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Differences in Differentiation Implementations in MATLAB

vdogsandman Published in 2017-12-08 02:25:52Z

I'm trying to find the (numerical) curvature at specific points. I have data stored in an array, and I essentially want to find the local curvature at every separate point. I've searched around, and found three different implementations for this in MATLAB: diff, gradient, and del2.

If my array's name is arr I have tried the following implementations:

curvature = diff(diff(arr));
curvature = diff(arr,2); 
curvature = gradient(gradient(arr)); 
curvature = del2(arr); 

The first two seem to output the same values. This makes sense, because they're essentially the same implementation. However, the gradient and del2 implementations give different values from each other and from diff.

I can't figure out from the documentation precisely how the implementations work. My guess is that some of them are some type of two-sided derivative, and some of them are not two-sided derivatives. Another thing that confuses me is that my current implementations use only the data from arr. arr is my y-axis data, the x-axis essentially being time. Do these functions default to a stepsize of 1 or something like that?

If it helps, I want an implementation that takes the curvature at the current point using only previous array elements. For context, my data is such that a curvature calculation based on data in the future of the current point wouldn't be useful for my purposes.

tl;dr I need a rigorous curvature at a point implementation that uses only data to the left of the point.

Edit: I kind of better understand what's going on based on this, thanks to the answers below. This is what I'm referring to:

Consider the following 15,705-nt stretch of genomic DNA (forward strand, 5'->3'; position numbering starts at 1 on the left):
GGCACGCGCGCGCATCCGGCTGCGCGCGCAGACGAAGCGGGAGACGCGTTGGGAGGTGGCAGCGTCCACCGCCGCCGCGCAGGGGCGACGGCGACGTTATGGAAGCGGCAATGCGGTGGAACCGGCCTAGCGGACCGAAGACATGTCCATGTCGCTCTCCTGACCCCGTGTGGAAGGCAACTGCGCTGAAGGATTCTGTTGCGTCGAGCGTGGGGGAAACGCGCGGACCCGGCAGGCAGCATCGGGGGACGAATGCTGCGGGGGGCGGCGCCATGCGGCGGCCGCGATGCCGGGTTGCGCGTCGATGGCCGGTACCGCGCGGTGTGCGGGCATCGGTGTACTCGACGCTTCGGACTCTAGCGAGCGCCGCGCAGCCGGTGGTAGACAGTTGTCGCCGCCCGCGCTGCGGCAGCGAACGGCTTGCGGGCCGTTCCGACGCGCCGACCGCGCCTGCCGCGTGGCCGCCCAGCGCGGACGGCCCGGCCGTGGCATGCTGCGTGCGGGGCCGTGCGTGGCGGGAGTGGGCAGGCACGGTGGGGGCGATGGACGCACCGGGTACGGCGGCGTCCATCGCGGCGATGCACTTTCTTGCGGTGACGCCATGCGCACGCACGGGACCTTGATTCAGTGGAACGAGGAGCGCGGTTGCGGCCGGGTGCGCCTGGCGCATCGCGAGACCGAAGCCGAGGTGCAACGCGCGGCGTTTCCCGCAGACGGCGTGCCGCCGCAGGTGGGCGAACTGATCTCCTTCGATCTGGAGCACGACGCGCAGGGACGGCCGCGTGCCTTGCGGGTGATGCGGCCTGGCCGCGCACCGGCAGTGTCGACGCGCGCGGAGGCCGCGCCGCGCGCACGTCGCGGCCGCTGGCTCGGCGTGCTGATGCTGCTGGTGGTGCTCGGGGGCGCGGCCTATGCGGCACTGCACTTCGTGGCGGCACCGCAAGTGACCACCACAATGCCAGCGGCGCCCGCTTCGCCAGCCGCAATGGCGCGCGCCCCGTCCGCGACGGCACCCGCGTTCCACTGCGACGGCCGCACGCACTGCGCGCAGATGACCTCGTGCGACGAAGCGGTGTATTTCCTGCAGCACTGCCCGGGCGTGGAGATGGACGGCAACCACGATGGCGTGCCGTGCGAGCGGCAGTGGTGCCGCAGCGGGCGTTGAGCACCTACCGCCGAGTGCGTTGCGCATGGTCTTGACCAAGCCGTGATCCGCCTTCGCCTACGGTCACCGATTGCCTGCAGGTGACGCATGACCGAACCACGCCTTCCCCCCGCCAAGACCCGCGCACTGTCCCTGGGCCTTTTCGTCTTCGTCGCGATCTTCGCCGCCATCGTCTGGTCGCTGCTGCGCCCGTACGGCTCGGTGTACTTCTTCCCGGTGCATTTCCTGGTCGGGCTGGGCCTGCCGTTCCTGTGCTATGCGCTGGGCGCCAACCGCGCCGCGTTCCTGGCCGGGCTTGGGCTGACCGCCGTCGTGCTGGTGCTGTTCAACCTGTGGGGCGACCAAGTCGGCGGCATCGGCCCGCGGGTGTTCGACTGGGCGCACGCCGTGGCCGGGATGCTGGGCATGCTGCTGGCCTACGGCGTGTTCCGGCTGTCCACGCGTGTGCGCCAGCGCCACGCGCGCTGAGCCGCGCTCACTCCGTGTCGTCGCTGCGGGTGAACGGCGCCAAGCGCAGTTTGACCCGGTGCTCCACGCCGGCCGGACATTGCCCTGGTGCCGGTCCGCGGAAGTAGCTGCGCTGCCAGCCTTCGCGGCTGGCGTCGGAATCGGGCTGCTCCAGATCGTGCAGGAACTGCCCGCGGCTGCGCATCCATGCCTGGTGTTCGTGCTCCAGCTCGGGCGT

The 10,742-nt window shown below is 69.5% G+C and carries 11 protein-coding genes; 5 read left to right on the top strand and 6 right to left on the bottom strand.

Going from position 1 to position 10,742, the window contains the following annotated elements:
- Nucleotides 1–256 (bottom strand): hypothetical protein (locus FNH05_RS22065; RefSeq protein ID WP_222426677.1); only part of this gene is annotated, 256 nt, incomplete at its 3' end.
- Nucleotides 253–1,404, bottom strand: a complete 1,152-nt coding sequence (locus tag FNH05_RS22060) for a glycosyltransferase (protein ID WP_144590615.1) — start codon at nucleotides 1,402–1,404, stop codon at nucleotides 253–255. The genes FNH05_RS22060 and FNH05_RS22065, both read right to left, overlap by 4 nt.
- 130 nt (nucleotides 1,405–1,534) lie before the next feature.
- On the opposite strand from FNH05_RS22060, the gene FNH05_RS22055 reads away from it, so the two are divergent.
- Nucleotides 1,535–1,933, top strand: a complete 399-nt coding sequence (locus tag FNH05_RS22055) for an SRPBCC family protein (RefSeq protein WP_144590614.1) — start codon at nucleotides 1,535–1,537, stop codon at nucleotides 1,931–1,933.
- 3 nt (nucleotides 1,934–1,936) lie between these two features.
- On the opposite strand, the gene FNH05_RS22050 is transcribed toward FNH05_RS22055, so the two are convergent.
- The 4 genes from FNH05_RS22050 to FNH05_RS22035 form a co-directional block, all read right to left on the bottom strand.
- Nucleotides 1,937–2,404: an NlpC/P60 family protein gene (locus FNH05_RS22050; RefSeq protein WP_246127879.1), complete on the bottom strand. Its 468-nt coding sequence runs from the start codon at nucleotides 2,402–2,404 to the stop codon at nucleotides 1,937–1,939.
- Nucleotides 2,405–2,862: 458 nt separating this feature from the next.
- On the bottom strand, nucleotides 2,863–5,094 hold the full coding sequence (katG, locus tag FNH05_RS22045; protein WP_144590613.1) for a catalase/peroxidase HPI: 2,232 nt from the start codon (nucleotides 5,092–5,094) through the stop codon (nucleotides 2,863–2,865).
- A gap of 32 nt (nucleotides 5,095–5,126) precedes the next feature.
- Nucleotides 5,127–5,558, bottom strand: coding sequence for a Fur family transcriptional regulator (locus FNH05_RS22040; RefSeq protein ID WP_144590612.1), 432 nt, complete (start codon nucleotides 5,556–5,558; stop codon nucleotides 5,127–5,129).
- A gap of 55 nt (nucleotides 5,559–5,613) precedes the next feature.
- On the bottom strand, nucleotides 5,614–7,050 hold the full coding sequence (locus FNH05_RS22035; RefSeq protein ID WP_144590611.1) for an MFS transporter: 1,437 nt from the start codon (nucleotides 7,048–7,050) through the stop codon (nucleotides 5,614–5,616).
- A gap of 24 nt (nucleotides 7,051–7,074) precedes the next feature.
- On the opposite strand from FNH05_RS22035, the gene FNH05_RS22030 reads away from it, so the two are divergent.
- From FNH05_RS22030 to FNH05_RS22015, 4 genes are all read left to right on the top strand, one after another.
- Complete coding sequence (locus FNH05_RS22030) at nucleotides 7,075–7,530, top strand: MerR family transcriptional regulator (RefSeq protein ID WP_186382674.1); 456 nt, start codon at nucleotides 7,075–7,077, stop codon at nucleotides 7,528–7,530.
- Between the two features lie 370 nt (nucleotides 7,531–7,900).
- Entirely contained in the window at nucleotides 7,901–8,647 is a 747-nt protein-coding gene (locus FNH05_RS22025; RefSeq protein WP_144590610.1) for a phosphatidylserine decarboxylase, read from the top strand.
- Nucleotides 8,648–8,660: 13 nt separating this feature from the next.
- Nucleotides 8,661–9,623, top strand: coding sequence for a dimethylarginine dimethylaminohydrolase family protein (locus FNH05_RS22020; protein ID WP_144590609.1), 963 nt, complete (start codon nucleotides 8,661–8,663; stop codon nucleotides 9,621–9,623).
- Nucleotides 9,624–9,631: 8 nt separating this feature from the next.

gradient calculates the central difference for interior data points. For example, consider a matrix with unit-spaced data, A, that has horizontal gradient G = gradient(A). The interior gradient values, G(:,j), are

G(:,j) = 0.5*(A(:,j+1) - A(:,j-1)); The subscript j varies between 2 and N-1, with N = size(A,2).

Even so, I still want to know how to do a "lefthand" computation.

uPhone Reply to 2017-12-08 03:44:35Z

diff is simply the difference between two adjacent elements in arr, which is exactly why you lose 1 element for using diff once. For example, 10 elements in an array only have 9 differences.

gradient and del2 are for derivatives. Of course, you can use diff to approximate derivative by dividing the difference by the steps. Usually the step is equally-spaced, but it does not have to be. This answers your question why x is not used in the calculation. I mean, it's okay that your x is not uniform-spaced.

So, why gradient gives us an array with the same length of the original array? It is clearly explained in the manual how the boundary is handled,

The gradient values along the edges of the matrix are calculated with single->sided differences, so that

G(:,1) = A(:,2) - A(:,1);

G(:,N) = A(:,N) - A(:,N-1);

Double-gradient and del2 are not necessarily the same, although they are highly correlated. It's all because how you calculate/approximate the 2nd-oder derivatives. The difference is, the former approximates the 2nd derivative by doing 1st derivative twice and the latter directly approximates the 2nd derivative. Please refer to the help manual, the formula are documented.

Okay, do you really want curvature or the 2nd derivative for each point on arr? They are very different. https://en.wikipedia.org/wiki/Curvature#Precise_definition

You can use diff to get the 2nd derivative from the left. Since diff takes the difference from right to left, e.g. x(2)-x(1), you can first flip x from left to right, then use diff. Some codes like,


where h is the space between x. Notice I use ./, which idicates that h can be an array (i.e. non-uniform spaced).

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